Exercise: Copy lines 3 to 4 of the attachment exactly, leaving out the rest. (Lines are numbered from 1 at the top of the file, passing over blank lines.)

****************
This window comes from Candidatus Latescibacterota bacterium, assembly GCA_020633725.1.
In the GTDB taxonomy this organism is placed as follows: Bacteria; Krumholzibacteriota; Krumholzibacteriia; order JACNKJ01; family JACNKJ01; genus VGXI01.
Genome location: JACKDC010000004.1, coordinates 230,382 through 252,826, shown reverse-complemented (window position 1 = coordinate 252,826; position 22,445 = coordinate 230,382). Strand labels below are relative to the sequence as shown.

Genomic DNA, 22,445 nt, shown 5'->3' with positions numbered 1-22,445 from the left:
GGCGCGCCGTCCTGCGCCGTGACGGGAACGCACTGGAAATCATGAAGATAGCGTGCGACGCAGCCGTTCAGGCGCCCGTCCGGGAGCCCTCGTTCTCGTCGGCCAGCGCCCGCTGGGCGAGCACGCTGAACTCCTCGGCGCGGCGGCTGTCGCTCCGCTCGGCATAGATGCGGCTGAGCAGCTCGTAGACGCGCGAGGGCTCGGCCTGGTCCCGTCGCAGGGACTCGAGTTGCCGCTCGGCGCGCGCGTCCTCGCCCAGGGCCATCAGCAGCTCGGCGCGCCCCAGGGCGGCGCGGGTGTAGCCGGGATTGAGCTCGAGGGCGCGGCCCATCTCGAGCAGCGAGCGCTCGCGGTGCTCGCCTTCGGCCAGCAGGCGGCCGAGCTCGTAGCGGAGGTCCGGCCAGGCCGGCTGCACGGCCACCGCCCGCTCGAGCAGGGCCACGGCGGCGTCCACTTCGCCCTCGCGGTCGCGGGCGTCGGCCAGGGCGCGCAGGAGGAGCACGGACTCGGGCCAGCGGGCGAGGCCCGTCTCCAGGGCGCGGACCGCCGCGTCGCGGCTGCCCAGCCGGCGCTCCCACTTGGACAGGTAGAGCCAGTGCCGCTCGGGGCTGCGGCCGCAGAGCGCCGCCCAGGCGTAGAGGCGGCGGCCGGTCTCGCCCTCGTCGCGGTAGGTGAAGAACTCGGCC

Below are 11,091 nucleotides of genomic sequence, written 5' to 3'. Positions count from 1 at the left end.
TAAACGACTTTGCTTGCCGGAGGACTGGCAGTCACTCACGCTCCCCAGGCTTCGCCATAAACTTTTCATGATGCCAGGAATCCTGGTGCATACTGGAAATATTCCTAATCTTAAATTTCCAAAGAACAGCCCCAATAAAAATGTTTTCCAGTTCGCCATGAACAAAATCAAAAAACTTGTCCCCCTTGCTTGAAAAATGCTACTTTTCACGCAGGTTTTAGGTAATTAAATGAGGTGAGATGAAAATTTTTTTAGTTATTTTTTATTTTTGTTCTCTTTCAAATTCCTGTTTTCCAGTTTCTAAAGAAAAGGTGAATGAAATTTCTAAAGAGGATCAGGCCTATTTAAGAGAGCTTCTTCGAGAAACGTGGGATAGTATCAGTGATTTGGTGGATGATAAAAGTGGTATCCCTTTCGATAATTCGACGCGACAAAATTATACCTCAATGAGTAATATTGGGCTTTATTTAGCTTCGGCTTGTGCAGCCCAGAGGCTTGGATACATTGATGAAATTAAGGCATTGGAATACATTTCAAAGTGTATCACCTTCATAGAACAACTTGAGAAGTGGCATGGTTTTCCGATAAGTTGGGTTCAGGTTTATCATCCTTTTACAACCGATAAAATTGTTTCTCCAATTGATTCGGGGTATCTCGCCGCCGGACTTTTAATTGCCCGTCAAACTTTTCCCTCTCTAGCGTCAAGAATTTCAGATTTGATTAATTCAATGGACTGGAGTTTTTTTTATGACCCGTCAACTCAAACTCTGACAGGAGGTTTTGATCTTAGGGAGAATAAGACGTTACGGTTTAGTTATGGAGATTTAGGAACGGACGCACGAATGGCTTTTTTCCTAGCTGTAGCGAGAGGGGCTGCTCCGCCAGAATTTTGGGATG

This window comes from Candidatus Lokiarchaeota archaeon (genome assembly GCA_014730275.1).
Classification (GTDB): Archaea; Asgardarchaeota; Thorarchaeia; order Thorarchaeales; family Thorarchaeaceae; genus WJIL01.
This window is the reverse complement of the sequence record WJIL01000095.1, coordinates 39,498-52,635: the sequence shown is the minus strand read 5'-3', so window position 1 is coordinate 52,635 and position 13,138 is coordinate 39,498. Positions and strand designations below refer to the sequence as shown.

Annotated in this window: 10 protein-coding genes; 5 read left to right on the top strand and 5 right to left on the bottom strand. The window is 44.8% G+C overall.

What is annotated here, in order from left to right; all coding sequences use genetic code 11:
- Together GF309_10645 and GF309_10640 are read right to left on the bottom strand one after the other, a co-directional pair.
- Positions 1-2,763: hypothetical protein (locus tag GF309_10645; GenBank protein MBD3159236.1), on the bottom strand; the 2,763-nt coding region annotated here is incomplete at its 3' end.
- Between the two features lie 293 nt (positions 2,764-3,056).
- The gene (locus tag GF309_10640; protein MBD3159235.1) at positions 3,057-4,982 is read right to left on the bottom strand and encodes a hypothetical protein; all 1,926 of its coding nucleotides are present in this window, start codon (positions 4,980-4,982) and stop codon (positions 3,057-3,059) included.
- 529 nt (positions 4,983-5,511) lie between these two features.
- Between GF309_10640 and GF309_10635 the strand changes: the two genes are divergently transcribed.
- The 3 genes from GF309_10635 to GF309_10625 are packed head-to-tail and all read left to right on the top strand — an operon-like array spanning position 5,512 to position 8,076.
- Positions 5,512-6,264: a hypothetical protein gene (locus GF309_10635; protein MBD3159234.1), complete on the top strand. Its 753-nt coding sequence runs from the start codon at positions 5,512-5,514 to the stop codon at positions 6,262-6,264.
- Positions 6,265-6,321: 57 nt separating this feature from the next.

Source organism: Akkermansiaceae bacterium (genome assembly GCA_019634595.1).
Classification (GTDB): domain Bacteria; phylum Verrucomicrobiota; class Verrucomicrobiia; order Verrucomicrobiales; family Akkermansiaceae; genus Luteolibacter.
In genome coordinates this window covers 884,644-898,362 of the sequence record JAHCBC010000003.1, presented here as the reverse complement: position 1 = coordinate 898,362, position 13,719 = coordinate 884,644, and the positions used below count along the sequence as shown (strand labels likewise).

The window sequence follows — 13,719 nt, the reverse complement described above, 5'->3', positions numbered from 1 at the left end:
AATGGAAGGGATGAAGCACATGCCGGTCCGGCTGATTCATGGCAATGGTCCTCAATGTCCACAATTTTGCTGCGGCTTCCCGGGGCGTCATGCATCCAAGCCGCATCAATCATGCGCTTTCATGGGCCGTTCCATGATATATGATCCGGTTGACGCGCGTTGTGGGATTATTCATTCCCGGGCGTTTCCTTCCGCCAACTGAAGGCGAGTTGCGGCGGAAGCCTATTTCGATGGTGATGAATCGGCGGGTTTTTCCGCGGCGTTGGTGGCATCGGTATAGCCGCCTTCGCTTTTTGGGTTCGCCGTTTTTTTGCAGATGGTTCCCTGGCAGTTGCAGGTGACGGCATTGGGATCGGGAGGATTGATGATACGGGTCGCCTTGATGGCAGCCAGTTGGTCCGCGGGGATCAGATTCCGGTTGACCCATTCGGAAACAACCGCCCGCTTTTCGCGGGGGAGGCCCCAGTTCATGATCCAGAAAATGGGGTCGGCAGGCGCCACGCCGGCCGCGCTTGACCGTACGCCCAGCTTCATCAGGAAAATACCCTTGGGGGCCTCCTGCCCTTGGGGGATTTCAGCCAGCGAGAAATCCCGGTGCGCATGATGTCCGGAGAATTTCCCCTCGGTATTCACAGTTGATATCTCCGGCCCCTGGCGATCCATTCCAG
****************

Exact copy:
Genome location: JACKDC010000004.1, coordinates 230,382 through 252,826, shown reverse-complemented (window position 1 = coordinate 252,826; position 22,445 = coordinate 230,382). Strand labels below are relative to the sequence as shown.

Genomic DNA, 22,445 nt, shown 5'->3' with positions numbered 1-22,445 from the left: